Alden Smith (Nick name - Pal) said...

I am so glad for you that you both seem to be settling in and making connections so well and so soon.

The intentions of the Stephen Fostor Foundation sounds like an eminently suitable organisation to be involved in and I am sure you have much to offer them.

I like your last sentence and have not seen it put like that - its usually said in relation to political power, but I can see how very relevant it is in terms of nature, and my days are beginning to fill up. In fact if it wasn't for computers I would get a great deal more done! but I am not complaining.

Janice said...

Alden, I think you are doing a great deal with your computer - think of all the people this blog reaches, and enlightens. Your teaching career is far from over, my friend!

As a grandmother myself, it kills me to think of all those elderly women, most of them living in abject poverty, trying to look after young children, and dealing with the grief of losing their own children. I try to imagine what that must be like, and I can't, but I can do something to help, and I will. We are so fortunate here in the western world!

Dan Gurney said...

Hi, Pal,

Now that you're retired, I hope you'll have time to go on more sailing and paddling adventures and share them with your blog followers.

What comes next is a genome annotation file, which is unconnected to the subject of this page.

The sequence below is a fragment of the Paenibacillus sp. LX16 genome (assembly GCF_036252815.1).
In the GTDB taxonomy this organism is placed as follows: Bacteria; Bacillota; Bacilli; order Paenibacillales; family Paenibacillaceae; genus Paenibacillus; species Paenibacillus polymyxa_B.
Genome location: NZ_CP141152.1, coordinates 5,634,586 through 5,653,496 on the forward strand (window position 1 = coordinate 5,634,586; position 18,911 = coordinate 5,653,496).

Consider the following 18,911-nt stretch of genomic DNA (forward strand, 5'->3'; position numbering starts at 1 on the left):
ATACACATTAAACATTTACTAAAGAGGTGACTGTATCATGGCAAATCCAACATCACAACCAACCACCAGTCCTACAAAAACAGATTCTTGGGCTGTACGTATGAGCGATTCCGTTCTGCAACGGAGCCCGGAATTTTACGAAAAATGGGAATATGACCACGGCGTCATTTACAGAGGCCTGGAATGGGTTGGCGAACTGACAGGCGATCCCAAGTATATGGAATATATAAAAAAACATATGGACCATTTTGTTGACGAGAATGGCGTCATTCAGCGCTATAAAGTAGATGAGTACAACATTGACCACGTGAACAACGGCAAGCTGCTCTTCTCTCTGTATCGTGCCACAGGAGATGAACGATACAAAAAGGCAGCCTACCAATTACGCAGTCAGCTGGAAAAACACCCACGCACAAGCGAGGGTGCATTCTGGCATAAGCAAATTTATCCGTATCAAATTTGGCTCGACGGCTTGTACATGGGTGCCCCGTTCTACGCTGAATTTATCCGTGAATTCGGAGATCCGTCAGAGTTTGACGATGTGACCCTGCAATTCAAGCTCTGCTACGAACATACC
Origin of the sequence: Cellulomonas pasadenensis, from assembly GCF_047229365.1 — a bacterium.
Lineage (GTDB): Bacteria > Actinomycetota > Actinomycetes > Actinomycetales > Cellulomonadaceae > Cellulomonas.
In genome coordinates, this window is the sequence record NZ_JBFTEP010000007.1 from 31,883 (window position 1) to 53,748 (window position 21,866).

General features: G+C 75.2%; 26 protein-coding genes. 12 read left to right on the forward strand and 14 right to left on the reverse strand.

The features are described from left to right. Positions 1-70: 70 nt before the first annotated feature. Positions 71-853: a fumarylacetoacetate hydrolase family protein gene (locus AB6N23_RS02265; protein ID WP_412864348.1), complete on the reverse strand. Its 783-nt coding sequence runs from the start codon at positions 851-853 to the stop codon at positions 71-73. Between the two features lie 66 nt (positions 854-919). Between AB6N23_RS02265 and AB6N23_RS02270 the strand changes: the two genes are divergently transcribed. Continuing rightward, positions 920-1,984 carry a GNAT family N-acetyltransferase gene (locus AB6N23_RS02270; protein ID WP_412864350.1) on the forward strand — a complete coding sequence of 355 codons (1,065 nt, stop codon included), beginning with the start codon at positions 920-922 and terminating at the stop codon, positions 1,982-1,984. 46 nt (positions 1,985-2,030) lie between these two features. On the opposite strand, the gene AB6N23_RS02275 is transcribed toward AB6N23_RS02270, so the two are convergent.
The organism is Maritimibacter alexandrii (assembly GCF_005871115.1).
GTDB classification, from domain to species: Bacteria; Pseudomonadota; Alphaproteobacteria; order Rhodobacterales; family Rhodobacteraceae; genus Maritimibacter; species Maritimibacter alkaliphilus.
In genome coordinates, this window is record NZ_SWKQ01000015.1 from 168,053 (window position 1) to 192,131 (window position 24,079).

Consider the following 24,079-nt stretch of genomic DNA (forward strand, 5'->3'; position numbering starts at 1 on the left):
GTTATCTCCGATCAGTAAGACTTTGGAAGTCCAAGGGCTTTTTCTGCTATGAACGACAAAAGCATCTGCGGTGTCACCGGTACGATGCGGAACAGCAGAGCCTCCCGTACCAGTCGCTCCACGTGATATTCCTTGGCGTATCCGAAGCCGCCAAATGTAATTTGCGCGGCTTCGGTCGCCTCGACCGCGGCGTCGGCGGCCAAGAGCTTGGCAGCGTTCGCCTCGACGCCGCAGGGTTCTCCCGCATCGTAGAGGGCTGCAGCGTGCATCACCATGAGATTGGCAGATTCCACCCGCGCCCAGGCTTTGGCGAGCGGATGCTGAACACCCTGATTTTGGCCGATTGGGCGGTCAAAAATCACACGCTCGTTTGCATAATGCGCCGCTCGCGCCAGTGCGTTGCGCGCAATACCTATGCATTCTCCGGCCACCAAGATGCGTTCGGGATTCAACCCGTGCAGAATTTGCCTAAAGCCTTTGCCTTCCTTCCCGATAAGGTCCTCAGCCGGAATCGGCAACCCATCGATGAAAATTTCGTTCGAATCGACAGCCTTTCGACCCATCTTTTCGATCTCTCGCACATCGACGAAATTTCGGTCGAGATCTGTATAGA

Congratulations on having spent the first part of your working life in education. We men in education are all to rare these days, at least in the US.

Keep us posted as to your activities!

Janice said...

Ahem, it is the Stephen Lewis Foundation - I always get it wrong!

Alden Smith (Nick name - Pal) said...

You are quite right Janice we are certainly blessed here in the West, especially in terms of material comforts and things like hospitals etc - but we do need to work more on those things that are loosely called spiritual values.

Alden Smith (Nick name - Pal) said...

Dan, yes we are a dying breed, us male teachers and that's a shame because I firmly believe a school teaches more than just the proscribed curriculum, there is the unwritten curriculum for a start and numerous other values and socialisation that happens.

... and I will most certainly be posting amongst other things stories about my sailing, kayaking and cycling adventures.

Kathryn said...

Hi Pal, Congratulations on your well-earned retirement from teaching. Although I'm sure you will keep on teaching in your own way, even if you are not employed by a school.

The children must have loved you so much. I love the selection of cards you put up on your Blog.

Wishing you well in the next chapter of life....

Alden Smith (Nick name - Pal) said...

Hi Kathryn. Thankyou for those nice comments.
I bet it is nice to be home again!
Hope there isn't too much catch up work for you to do - sometimes holidays are hard work!! and you need to come home for a rest, and, well, a holiday!